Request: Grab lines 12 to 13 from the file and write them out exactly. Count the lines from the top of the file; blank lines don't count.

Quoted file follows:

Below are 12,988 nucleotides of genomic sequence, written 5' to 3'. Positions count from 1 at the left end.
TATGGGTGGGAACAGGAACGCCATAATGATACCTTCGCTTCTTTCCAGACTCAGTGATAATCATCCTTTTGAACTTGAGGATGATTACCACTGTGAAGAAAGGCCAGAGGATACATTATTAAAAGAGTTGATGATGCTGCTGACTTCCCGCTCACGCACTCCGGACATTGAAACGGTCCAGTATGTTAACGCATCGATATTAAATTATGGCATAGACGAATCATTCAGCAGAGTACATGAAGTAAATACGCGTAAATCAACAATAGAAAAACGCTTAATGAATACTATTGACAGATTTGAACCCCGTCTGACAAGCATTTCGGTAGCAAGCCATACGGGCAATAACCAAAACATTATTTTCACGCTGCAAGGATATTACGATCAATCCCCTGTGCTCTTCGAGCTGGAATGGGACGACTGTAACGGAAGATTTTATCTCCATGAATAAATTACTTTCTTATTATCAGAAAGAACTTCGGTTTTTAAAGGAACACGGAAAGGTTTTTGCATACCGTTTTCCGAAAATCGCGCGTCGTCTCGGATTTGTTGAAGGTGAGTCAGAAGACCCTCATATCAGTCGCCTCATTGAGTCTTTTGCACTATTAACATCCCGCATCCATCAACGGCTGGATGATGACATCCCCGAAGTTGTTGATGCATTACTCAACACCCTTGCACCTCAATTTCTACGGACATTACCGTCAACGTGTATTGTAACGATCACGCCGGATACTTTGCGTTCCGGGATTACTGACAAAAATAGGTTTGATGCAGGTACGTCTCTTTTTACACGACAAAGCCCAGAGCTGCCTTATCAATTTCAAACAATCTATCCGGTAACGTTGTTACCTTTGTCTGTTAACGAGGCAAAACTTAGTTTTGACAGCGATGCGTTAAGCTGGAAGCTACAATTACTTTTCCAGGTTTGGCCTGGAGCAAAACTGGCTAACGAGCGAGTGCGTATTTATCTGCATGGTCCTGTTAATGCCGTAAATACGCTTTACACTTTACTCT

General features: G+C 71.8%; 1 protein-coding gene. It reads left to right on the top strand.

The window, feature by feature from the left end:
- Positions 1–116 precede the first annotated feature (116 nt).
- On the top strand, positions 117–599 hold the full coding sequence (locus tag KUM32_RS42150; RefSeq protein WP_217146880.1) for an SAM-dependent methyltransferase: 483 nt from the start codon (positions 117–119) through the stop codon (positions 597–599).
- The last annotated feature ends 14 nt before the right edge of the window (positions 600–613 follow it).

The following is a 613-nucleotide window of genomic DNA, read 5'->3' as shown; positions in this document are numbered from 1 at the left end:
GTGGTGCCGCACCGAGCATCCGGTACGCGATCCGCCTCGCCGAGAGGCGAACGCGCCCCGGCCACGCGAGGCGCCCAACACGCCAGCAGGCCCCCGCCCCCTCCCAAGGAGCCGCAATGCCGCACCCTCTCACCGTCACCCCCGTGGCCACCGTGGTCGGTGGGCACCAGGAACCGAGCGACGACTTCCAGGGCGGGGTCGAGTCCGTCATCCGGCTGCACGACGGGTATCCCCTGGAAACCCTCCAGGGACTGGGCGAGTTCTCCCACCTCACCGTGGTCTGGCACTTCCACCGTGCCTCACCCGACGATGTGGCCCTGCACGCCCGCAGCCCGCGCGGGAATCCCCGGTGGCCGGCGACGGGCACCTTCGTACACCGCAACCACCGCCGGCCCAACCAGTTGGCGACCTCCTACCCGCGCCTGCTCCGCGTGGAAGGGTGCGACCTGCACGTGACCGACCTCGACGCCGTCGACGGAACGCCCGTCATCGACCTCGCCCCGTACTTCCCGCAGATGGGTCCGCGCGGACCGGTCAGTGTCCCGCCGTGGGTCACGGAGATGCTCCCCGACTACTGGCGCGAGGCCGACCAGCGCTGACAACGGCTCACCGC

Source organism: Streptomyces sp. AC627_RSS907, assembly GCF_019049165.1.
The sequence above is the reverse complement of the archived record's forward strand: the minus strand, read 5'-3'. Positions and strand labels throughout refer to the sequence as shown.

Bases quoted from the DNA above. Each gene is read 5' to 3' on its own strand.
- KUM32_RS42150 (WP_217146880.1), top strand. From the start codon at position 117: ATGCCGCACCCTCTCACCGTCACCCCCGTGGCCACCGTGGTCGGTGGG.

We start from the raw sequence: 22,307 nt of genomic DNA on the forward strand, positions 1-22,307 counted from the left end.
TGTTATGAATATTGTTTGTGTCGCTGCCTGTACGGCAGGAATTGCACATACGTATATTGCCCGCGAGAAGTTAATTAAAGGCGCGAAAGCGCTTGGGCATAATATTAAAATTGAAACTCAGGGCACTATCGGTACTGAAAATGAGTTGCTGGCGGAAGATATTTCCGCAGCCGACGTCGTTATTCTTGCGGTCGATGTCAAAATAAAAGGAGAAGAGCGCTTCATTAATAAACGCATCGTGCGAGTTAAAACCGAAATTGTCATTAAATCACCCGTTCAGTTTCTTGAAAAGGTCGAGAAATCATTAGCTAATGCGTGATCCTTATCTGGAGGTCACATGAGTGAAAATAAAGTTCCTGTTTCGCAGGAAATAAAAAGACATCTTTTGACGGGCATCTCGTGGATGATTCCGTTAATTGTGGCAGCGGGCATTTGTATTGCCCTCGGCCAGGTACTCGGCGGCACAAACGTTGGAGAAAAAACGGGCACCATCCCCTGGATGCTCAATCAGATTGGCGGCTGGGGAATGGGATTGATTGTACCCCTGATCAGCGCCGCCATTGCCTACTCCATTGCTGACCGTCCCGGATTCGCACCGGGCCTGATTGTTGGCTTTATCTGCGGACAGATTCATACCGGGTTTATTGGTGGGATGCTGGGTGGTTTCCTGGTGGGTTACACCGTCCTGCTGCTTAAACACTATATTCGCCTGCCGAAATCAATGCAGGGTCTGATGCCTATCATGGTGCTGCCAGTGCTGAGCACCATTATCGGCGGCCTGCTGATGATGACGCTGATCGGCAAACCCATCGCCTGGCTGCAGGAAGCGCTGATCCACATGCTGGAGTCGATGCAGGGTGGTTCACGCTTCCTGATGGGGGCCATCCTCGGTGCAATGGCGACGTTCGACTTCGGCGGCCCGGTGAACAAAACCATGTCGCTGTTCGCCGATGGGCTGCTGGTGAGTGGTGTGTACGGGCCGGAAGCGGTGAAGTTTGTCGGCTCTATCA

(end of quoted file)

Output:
Bases quoted from the DNA above. Each gene is read 5' to 3' on its own strand.
- KUM32_RS42150 (WP_217146880.1), top strand. From the start codon at position 117: ATGCCGCACCCTCTCACCGTCACCCCCGTGGCCACCGTGGTCGGTGGG.